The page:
Author: @!#$ (200.7.23.---)
Date: 03-22-06 19:46
The former post was off topic and was thus removed as it was a violation of our
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As far as the laws of mathematics refer to reality, they are not
certain, as far as they are certain, they do not refer to reality.
O! how thy worth with manners may I sing,
When thou art all the better part of me?
What can mine own praise to mine own self bring?
And what is\'t but mine own when I praise thee?
Even for this, let us divided live,
And our dear love lose name of single one,
That by this separation I may give
That due to thee which thou deserv\'st alone.
O absence! what a torment wouldst thou prove,
Were it not thy sour leisure gave sweet leave,
To entertain the time with thoughts of love,
Which time and thoughts so sweetly doth deceive,
And that thou teachest how to make one twain,
By praising him here who doth hence remain.
Take all my loves, my love, yea take them all;
What hast thou then more than thou hadst before?
No love, my love, that thou mayst true love call;
All mine was thine, before thou hadst this more.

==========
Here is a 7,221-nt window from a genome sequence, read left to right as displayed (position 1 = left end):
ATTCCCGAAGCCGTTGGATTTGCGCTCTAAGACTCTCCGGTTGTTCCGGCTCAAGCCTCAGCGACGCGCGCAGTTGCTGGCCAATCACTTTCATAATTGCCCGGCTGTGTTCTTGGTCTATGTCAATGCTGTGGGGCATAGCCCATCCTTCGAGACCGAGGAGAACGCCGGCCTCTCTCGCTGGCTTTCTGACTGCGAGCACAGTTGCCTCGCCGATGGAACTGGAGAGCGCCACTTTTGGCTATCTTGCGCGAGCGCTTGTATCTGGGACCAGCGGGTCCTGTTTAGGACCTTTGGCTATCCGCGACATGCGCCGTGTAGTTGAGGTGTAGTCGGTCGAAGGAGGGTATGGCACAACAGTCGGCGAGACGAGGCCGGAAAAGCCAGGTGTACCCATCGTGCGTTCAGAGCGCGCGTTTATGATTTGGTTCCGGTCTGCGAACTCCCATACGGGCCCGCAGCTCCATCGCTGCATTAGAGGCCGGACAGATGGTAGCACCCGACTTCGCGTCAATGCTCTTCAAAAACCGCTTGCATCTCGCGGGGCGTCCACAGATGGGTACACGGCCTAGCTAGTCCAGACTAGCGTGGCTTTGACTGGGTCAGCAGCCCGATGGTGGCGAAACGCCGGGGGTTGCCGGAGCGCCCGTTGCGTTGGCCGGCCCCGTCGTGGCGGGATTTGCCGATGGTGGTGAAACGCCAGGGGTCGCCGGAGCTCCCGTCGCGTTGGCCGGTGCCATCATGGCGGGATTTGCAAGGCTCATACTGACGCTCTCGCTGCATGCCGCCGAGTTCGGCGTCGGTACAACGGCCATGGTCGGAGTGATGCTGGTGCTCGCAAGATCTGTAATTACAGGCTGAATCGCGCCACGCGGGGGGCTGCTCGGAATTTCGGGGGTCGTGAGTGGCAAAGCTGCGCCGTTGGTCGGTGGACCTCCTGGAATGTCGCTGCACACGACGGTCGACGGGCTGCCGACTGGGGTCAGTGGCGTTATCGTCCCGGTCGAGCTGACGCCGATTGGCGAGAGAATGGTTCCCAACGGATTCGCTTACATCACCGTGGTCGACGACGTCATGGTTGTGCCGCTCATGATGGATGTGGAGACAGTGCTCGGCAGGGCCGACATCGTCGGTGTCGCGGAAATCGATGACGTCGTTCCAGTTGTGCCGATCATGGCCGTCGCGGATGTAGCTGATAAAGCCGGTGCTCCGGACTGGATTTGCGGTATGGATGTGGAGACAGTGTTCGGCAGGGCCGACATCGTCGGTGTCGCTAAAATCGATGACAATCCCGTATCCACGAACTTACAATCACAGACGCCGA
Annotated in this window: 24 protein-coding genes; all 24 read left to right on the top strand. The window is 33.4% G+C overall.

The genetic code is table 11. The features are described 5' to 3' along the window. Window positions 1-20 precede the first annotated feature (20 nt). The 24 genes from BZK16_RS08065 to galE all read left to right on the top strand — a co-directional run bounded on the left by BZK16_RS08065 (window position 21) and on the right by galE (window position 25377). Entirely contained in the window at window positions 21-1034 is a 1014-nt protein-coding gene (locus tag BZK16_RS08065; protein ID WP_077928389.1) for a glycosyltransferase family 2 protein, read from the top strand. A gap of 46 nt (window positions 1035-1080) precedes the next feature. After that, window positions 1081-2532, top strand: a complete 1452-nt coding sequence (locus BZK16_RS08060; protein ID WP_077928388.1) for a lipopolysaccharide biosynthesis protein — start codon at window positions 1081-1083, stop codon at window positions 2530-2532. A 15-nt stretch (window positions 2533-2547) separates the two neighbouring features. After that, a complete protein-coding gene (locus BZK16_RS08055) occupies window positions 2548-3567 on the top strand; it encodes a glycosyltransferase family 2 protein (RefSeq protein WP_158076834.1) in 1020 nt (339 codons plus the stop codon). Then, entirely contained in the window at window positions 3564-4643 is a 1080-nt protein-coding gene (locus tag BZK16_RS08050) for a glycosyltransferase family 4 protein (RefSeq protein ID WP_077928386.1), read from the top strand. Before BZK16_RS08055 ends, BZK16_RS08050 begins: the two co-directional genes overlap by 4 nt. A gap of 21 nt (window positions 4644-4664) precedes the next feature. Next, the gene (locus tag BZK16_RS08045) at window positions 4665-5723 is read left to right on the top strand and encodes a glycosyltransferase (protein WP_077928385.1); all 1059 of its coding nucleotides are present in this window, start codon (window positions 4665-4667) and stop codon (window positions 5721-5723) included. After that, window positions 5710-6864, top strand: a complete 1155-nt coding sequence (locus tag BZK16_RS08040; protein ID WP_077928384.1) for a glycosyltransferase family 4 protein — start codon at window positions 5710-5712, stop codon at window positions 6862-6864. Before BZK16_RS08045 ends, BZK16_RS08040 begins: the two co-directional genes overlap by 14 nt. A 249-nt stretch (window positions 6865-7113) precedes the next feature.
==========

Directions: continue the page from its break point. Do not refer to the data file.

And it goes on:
Then, if for my love, thou my love receivest,
I cannot blame thee, for my love thou usest;
But yet be blam\'d, if thou thy self deceivest
By wilful taste of what thyself refusest.
I do forgive thy robbery, gentle thief,
Although thou steal thee all my poverty:
And yet, love knows it is a greater grief
To bear greater wrong, than hate\'s known injury.
Lascivious grace, in whom all ill well shows,
Kill me with spites yet we must not be foes.
A people free to choose will always choose peace.
Music to hear, why hear\'st thou music sadly?
Sweets with sweets war not, joy delights in joy:
Why lov\'st thou that which thou receiv\'st not gladly,
Or else receiv\'st with pleasure thine annoy?
If the true concord of well-tuned sounds,
By unions married, do offend thine ear,
They do but sweetly chide thee, who confounds
In singleness the parts that thou shouldst bear.
Mark how one string, sweet husband to another,
Strikes each in each by mutual ordering;
Resembling sire and child and happy mother,
Who, all in one, one pleasing note do sing:
Whose speechless song being many, seeming one,
Sings this to thee: \'Thou single wilt prove none.\'
Is it for fear to wet a widow\'s eye,
That thou consum\'st thy self in single life?
Ah! if thou issueless shalt hap to die,
The world will wail thee like a makeless wife;
The world will be thy widow and still weep
That thou no form of thee hast left behind,
When every private widow well may keep
By children\'s eyes, her husband\'s shape in mind:
Look! what an unthrift in the world doth spend
Shifts but his place, for still the world enjoys it;
But beauty\'s waste hath in the world an end,
And kept unused the user so destroys it.
No love toward others in that bosom sits
That on himself such murd\'rous shame commits.